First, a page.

I think the fishing boat should be commended for making certain that everyone wears life jackets onboard.

Thursday, November 01, 2007

Miles of seaside magic

"Miles of seaside magic" is an article written by Richard Cornell in yesterday's EveningStar24 of U.K.. It is what I think a poetic prose of why the seaside beach is so enchanting and seductive in spite of the possible dangers looming behind. I found some equally enchanting pictures of Felixstowe from here to accompany the prose.

Here's part of his narration:
ON clear blue mornings, before everyone is up, when the sea is calm as a mill pond and clouds hang on the horizon like distant misty mountains, there is nowhere quite like Felixstowe.

There is a cool crispness in the air, and the only sounds are the scrunch of your footsteps on the shingle, and the gentle lapping of the waves, pulling at the pebbles, and the mewing of hungry gulls whirling overhead.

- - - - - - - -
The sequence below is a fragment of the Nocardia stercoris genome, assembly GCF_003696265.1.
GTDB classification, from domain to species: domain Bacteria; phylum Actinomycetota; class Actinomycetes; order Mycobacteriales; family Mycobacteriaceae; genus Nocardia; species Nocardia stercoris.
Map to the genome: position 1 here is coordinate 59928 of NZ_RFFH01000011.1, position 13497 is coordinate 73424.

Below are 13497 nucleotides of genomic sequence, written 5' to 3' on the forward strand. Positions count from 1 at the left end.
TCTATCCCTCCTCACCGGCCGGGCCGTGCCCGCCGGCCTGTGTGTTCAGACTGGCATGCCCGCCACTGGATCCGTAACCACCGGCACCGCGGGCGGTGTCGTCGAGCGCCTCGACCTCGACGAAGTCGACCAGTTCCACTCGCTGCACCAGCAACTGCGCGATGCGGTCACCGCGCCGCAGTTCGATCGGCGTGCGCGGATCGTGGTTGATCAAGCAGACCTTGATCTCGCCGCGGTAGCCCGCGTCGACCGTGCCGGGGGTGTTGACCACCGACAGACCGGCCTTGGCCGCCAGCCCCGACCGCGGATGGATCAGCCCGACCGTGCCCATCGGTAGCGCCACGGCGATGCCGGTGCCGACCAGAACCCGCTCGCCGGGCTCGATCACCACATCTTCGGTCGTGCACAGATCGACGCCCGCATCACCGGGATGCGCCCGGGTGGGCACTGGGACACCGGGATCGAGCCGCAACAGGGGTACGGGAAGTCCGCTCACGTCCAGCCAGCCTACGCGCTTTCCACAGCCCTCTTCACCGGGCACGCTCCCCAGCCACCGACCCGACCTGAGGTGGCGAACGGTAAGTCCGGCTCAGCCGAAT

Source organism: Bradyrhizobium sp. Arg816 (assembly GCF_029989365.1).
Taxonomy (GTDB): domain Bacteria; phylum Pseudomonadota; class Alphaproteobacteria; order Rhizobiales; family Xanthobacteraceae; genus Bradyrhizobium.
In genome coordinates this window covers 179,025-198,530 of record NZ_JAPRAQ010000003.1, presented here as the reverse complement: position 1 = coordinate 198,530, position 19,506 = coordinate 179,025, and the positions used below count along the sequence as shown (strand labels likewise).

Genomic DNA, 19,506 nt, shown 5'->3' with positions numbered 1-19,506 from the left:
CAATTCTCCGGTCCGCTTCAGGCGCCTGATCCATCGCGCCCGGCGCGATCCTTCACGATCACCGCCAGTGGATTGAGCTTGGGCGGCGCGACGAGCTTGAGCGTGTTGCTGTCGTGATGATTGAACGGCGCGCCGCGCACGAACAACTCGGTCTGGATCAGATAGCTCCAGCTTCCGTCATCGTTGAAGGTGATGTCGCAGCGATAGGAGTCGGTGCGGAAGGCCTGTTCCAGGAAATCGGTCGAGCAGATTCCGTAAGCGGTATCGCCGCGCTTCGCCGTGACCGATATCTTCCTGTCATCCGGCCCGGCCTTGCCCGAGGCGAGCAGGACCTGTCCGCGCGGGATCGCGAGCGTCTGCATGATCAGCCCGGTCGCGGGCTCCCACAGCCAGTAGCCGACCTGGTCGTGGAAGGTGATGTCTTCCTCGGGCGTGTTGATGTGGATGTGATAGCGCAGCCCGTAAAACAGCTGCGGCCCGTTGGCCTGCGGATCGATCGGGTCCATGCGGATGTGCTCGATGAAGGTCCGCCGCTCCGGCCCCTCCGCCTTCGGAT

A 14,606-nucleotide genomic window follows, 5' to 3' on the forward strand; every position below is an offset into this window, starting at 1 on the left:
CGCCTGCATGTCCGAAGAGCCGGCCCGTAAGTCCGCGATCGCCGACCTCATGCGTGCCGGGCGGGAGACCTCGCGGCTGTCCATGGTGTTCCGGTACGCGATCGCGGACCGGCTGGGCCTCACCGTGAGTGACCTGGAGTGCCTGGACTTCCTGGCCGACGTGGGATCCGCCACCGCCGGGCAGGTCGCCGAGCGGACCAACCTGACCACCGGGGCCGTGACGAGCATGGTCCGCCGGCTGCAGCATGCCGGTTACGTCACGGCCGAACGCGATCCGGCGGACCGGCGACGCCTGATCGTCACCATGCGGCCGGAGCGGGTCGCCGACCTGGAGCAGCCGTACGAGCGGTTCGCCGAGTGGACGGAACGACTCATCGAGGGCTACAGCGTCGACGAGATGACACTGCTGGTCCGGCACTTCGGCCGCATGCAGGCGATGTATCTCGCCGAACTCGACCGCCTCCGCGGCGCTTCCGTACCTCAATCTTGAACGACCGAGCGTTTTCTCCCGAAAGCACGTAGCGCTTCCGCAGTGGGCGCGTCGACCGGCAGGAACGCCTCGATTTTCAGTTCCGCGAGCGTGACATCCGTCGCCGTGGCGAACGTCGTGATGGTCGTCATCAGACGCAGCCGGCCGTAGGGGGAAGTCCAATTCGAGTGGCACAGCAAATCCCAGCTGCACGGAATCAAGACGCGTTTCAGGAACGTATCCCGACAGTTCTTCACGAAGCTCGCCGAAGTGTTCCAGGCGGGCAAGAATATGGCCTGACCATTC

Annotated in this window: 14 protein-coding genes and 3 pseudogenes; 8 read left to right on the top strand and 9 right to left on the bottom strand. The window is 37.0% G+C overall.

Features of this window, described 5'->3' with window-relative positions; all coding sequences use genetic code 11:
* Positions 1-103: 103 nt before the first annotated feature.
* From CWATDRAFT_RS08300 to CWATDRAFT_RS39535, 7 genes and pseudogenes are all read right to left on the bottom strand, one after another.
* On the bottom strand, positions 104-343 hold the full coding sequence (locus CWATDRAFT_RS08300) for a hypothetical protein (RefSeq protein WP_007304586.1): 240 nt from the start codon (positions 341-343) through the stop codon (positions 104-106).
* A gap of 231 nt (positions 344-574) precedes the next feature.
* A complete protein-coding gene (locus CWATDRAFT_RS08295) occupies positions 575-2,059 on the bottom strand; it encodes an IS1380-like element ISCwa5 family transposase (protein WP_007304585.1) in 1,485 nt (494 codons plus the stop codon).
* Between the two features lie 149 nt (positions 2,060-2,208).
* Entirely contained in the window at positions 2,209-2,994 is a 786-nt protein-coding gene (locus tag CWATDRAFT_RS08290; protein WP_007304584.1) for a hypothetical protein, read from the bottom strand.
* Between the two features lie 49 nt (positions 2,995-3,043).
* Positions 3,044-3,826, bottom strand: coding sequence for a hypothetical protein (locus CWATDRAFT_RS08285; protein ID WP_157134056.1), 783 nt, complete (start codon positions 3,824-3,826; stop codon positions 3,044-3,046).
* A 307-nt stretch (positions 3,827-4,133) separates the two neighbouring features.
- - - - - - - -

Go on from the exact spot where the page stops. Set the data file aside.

In one direction there are ships at anchor, lurking like huge beasts waiting to berth at the port.

In the other the fine century-old promenade stretching two miles, with views across to hazy Walton-on-the-Naze and the monster cranes of the port standing guard over the harbour and town.

Living by the sea is a constant joy.
Many people in the town say they hardly ever see the sea - looking to Ipswich for their jobs and leisure, perhaps visiting the beach or market on a sunny Sunday.

But I have to see the sea every day.

It's constantly changing: moods, colours, waves. From the calm, warm blue of a summer's day to the drama of a dirty brown or steely grey winter sea as it pounds the shores, huge concrete-breaking waves smashing against the prom, shooting spray into the air, it is never dull.
Yes, it is never dull and it is a constant joy. But just never, ever, let your guard down. High tides, sudden storm, and nearshore freaque waves are always simmering out there. By all means wear a life vest all the time while you are out there just in case.